A clinician draws blood from an individual

ARUP Consult®, a free source of laboratory testing information for clinicians, released several updated resources in April.

May 3, 2022

ARUP Consult®, a free source of expert guidance in laboratory testing, has released new and updated resources on testing for viral hepatitis and nephrolithiasis (i.e., kidney stone disease).

These and other offerings, which summarize current clinical practice guidelines, testing strategies, and relevant technical details, are updated regularly and tailored to clinicians to help them choose the right test at the right time.

Read on for more information about these recent changes. Subscribe to the ARUP Consult monthly newsletter to have updates and highlights like these delivered directly to your inbox.

Viral Hepatitis

Microscopic image of hepatitis

The laboratory diagnosis of viral hepatitis can be complicated and requires careful test selection and interpretation. The new Viral Hepatitis topic details the recommended tests to diagnose and monitor hepatitis A, B, C, D, and E. Additionally, two newly published algorithms illustrate the recommended testing strategies for the screening and diagnosis of viral hepatitis and the diagnosis and management of chronic hepatitis B.

Nephrolithiasis - Kidney Stone Disease

Kidney stones and a tape measure on a white surface

Kidney stones are common, and their prevalence is on the rise throughout the world. The revised Nephrolithiasis - Kidney Stone Disease topic explains how laboratory testing can aid in the diagnosis and analysis of kidney stones. This information helps healthcare providers understand why a patient has developed kidney stones and may provide guidance to reduce the risk of recurrence.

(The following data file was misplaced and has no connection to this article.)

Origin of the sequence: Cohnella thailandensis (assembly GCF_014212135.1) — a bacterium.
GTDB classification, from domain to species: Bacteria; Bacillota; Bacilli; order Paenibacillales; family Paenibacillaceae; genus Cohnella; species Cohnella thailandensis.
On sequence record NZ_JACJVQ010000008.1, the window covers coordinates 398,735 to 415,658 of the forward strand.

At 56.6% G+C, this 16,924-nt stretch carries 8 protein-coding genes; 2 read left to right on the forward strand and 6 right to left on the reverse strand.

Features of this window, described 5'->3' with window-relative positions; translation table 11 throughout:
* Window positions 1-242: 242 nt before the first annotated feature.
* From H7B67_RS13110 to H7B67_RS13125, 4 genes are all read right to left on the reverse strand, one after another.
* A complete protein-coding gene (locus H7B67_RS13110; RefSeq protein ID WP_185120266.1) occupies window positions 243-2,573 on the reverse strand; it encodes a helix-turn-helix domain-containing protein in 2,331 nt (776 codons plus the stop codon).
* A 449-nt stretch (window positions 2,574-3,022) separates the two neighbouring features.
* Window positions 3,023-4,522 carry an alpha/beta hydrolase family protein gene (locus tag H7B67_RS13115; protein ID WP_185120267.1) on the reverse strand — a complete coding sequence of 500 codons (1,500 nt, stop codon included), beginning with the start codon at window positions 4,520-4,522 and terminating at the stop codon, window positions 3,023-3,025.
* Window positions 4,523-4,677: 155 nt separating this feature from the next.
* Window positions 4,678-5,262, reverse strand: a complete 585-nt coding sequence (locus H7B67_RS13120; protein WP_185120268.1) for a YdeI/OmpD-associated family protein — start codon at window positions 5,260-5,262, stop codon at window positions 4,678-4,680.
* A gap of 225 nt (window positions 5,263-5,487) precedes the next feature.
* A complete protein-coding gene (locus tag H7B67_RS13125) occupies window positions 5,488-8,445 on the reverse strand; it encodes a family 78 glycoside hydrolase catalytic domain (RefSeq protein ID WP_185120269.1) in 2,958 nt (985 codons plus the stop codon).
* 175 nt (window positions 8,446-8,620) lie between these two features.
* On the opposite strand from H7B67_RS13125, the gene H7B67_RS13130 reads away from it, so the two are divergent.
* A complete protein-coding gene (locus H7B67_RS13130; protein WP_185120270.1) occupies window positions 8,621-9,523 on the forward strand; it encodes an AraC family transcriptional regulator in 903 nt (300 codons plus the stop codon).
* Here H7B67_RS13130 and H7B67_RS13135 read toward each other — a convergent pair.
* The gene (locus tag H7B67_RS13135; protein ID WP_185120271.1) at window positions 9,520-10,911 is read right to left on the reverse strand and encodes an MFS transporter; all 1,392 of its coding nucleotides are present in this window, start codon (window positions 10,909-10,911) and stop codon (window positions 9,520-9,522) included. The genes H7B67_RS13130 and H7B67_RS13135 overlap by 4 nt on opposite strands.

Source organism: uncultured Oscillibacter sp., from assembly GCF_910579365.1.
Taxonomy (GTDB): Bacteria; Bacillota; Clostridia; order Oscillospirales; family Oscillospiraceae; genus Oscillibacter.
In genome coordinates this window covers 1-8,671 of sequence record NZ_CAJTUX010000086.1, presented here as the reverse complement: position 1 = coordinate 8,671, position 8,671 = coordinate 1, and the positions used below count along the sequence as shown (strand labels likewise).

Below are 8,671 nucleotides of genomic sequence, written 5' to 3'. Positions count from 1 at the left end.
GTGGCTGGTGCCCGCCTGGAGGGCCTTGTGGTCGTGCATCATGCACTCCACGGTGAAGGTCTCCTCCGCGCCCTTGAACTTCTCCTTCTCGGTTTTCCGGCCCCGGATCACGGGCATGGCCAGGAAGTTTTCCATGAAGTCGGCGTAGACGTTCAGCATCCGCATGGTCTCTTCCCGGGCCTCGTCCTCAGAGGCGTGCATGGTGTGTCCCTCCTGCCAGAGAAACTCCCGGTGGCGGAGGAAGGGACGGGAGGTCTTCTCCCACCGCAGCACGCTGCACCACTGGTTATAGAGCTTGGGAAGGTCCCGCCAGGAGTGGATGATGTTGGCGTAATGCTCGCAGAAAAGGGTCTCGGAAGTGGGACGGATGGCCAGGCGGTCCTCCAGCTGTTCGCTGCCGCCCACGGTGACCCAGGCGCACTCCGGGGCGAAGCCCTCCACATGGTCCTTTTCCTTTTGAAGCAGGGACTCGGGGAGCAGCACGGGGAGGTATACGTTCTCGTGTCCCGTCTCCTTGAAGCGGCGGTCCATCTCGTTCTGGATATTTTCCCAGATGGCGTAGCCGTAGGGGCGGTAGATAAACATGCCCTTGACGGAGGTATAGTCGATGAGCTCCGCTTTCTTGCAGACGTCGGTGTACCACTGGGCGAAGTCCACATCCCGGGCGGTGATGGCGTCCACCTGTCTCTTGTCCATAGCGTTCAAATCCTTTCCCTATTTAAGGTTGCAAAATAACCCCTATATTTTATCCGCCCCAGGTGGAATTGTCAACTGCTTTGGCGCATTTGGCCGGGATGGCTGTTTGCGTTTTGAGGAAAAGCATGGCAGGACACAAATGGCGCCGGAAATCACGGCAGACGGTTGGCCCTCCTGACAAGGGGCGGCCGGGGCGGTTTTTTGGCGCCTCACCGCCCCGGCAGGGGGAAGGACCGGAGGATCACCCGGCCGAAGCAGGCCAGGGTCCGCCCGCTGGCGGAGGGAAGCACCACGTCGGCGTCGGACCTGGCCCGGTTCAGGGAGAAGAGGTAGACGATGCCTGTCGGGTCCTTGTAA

Other Noteworthy Updates

Don’t forget to check out these other resources, now live on ARUP Consult:

Test Fact Sheets

Hemochromatosis (HFE) 3 Mutations
Toll-Like Receptor Function Testing

Keeping Pace With What’s Next

Test sample for celiac disease

May is Celiac Disease Awareness Month. Within the last two years, clinical practice guidelines on celiac disease have been updated to reflect the possibility of diagnosis without a duodenal biopsy in individuals who meet specific serologic criteria. For more information on this and other diagnostic pathways for celiac disease, see the Celiac Disease topic and testing algorithm on ARUP Consult.

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Erika Wood, erika.wood@aruplab.com